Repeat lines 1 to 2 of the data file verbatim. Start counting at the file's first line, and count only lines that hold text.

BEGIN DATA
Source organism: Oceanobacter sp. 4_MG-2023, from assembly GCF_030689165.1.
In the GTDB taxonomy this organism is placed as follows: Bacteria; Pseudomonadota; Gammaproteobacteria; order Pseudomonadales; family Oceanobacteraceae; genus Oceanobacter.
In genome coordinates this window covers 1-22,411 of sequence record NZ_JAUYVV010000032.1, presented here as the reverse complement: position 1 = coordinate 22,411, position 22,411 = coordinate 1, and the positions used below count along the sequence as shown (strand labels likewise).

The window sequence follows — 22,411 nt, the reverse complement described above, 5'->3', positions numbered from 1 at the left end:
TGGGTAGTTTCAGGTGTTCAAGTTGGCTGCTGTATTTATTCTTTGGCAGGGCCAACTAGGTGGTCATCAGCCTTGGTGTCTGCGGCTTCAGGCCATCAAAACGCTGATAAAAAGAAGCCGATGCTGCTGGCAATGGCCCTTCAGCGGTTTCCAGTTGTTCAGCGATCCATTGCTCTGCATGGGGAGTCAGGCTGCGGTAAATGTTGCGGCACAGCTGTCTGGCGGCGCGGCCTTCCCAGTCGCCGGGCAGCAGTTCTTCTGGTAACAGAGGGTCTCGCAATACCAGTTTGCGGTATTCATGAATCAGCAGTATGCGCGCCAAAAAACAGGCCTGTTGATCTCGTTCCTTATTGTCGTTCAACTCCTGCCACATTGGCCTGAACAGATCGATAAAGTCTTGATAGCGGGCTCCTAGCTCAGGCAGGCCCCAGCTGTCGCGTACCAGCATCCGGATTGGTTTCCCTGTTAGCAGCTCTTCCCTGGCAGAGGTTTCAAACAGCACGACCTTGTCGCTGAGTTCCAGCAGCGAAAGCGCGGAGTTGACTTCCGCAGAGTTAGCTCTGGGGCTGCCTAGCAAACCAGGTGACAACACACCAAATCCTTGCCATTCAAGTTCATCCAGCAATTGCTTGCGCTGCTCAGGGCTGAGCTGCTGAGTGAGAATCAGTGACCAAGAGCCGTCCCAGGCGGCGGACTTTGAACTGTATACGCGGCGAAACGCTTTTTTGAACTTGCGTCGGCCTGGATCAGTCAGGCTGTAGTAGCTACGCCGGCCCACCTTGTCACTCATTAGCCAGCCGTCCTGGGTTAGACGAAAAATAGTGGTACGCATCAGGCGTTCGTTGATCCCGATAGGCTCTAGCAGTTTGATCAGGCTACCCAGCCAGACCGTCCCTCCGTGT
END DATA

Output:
Source organism: Oceanobacter sp. 4_MG-2023, from assembly GCF_030689165.1.
In the GTDB taxonomy this organism is placed as follows: Bacteria; Pseudomonadota; Gammaproteobacteria; order Pseudomonadales; family Oceanobacteraceae; genus Oceanobacter.